“Prentis was a man of great charisma, a big game hunter, president of the San Francisco Opera, an outdoorsman, involved in the cultural life of the city,” said Hale. “The H-E Ranch, where I spend most of the summer was a great escape for him”

She has given the rooms at the ranch her European style with Frette sheets, antique Persian rugs, marble obelisks from Florence, stacks of books everywhere, contemporary paintings, silver candelabra, fresh roses from her garden. 

The H-E Ranch

“I’m running a working cattle ranch,” said Hale. “I’m learning on the job. It’s a lot of work. I meet with the foreman, and the cattleman, and work in the garden.”

It’s privacy Hale enjoys the most, beyond padlocked gates.

“I have complete silence here,” she said.

The shady terrace is decorated with more Persian rugs, Burma silver, canvas curtains inspired by La Fiorentina, and masses of hydrangeas grown by her great friend, Jerry Bolduan of Green Valley Growers in Sebastapol.

“I found Nirvana at the ranch,” said Hale. “Once I ‘m up there, I never want to leave.” 

Diane Dorrans Saeks chatted with Denise Hale in her Russian Hill pied-a-terre. You may be surprised.

DDS: What is true luxury?
To be financially independent, which I have been since my early twenties.

DDS: Favorite fashion designers?
Gianfranco Ferre in Italy was my favorite and a very dear friend for many decades. I adore the designs of Ralph Rucci. I love their simplicity and elegance. When I find someone I love, I never change. Before Gianfranco, it was James Galanos.

DDS: Favorite jewelry designers?
Giorgio Bulgari (founder of Bulgari), David Webb, and James de Givenchy. Boucheron makes sexy designs, very individual.

DDS: Best dermatologist?
Dr Seth Matarasso in San Francisco. Simply superb. He’s talented, has fantastic knowledge, and is always up to date.

DDS: Favorite charities and cultural jewels you support?
I gave ambulances and medical instruments to two hospitals in Belgrade, where I grew up. I adore the San Francisco Symphony. Delancey Street Foundation, founded and directed by Mimi Silbert, has my attention.

DDS: Favorite restaurants?
Boulevard and Gary Danko in San Francisco, for grilled fish. Gary Danko and Nancy Oakes are fabulously talented. I’ve recently discovered Marlowe founded by Anna Weinberg in San Francisco’s South of Market. Voltaire in Paris, for haricots verts and foie gras.

DDS: Favorite pleasure?
Walking beneath a full moon at midnight in the garden in my country house. It’s completely silent.

DDS: Travel?
I was just in Bangkok. It was wonderful refreshing. I’m now heading to Dubrovnik, and thinking about plans for Christmas.

DDS: Favorite hotel?
I love Roger Thomas’s vision for the Wynn resorts in Las Vegas. They are pure escape, wonderful. I enjoy the Peninsula hotels in Hong Kong and Bangkok. In India I enjoyed Oberoi’s Udaivilas in Udaipur. George V in Paris is a favorite, especially for Jeff Leatham’s beautiful floral designs. 

DDS: Favorite trip?
Flying with Gianfranco Ferre, as the guest of Queen Rania, in the royal Jordanian helicopter to Petra. The Taj Mahal with Zubin and Nancy Mehta. Angkor Wat. Watching the first night spacecraft launch from Cape Kennedy.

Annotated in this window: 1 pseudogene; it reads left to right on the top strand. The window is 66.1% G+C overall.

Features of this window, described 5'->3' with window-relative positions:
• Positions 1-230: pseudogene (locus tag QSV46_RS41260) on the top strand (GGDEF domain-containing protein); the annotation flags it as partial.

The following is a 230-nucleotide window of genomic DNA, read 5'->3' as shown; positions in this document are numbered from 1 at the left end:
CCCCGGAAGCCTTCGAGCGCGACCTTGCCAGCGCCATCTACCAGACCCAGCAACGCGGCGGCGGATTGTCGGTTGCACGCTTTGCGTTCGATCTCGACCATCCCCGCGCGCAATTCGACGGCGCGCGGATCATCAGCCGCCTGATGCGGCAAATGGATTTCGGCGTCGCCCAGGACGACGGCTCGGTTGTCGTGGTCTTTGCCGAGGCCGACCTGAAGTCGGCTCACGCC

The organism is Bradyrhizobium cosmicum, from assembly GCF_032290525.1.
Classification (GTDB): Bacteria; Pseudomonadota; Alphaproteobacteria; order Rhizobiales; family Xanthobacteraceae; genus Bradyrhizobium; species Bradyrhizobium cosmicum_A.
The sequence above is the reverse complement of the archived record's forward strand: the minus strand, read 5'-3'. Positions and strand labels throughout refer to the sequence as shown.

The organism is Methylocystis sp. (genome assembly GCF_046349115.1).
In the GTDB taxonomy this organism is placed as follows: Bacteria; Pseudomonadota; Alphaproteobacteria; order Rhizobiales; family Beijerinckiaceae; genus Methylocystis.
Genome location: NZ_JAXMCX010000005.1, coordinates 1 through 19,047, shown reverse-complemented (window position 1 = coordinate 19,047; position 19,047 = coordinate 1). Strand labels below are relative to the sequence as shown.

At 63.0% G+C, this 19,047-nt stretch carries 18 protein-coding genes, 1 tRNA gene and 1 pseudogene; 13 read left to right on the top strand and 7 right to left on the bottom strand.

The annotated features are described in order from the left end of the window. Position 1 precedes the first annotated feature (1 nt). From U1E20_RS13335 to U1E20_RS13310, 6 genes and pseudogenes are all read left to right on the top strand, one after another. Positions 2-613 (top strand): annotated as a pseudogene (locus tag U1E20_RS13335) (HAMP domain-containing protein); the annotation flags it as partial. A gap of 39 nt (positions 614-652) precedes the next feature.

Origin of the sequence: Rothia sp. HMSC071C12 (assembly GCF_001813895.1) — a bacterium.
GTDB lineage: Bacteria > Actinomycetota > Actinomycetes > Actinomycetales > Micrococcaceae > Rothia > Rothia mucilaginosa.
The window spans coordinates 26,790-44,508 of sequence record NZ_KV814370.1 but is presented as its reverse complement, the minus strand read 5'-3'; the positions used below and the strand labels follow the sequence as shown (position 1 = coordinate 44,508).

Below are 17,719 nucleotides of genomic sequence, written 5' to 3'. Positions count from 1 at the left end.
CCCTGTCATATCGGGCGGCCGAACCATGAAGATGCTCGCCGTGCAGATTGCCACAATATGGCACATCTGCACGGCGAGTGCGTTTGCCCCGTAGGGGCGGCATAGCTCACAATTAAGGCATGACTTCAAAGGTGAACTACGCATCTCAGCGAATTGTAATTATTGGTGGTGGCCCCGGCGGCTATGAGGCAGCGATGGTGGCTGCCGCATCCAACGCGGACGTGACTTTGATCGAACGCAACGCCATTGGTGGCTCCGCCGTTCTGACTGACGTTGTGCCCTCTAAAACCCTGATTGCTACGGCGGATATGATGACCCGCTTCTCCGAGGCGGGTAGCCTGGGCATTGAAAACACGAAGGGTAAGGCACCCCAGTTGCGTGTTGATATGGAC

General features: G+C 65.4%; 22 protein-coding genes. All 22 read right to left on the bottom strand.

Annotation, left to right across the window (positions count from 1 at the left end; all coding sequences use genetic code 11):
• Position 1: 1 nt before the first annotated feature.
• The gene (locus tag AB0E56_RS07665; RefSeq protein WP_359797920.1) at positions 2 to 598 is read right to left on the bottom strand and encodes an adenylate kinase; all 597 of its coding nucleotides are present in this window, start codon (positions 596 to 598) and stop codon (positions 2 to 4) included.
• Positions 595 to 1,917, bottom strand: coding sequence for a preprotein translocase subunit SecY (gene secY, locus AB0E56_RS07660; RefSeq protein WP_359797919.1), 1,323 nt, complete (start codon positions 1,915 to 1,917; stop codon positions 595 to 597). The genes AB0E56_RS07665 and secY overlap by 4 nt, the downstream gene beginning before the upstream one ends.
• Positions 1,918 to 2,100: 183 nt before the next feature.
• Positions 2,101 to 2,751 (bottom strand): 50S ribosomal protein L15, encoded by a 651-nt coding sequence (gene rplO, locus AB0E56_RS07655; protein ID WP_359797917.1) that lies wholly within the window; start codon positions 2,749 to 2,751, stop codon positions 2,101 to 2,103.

DDS: Favorite Champagne?
Perrier Jouet Fleur Blanc de Blanc.

DDS: Cocktail?
My real indulgence is to drink great French wine. That’s my vice. I adore white Burgundies.

DDS: Your obsession?
Running my ranch. Now and forever.

DDS: Person you most admire.
My grandmother, Ana Radosavljevic. She is responsible for who I am.

DDS: Favorite person to sit beside at a dinner?
Among my favorite male friends are Zubin Mehta, the conductor, a dear friend for many decades, Paul Pelosi, investment executive, and Bernard Osher, the philanthropist. They’re all happily married. Among my single male friends: Michael Tilson Thomas, Ken Fulk, Greg Lopez, Dr Seth Matarasso.

DDS: Style point every chic woman should know?
Find your own style. Stick with it. Style is consistency. I don’t follow fashion. For me, the simpler, the better. I love understated, beautifully cut clothes.

DDS: The secret to wearing jewelry well?
I wear it as a second skin, every day.

DDS: Hairstylist?
Alex Chases, the one and only.

DDS: Secret of a great party?
Don’t invite only people who know each other. Mix it up.

DDS: The great escape?
The H-E ranch, 8,000 acres spread out across Sonoma county, Mendocino county and Lake county. I go there year-round.

DDS: If you weren’t living in San Francisco, where would you be?
I’d travel around the world. I love San Francisco because I’ve been very happy here. If you’re curious, you’re married to the world. I’m curious.

DDS: Your motto?
Live and let live.

New social shots of Denise Hale at recent San Francisco parties by the great photographer, Drew Altizer. Used with express permission.

Photos of H-E Ranch by Lisa Romerien.

All other photos: private collection, used with express permission.

Images include Denise Hale aged nineteen on Copacabana Beach, Rio de Janeiro; Denise Hale in a mink jacket in Rome, sixties; DH in her first season in New York, at El Morroco; Denise Hale wearing a Bulgari diamond bracelet and James Galanos kaftan in Los Angeles, sixties; Denise Hale meets Queen Elizabeth, with Ronald Reagan, at a state dinner; Denise Hale at the wedding of Don Johnson and Kelly Phleger, at the Getty residence, San Francisco, nineties.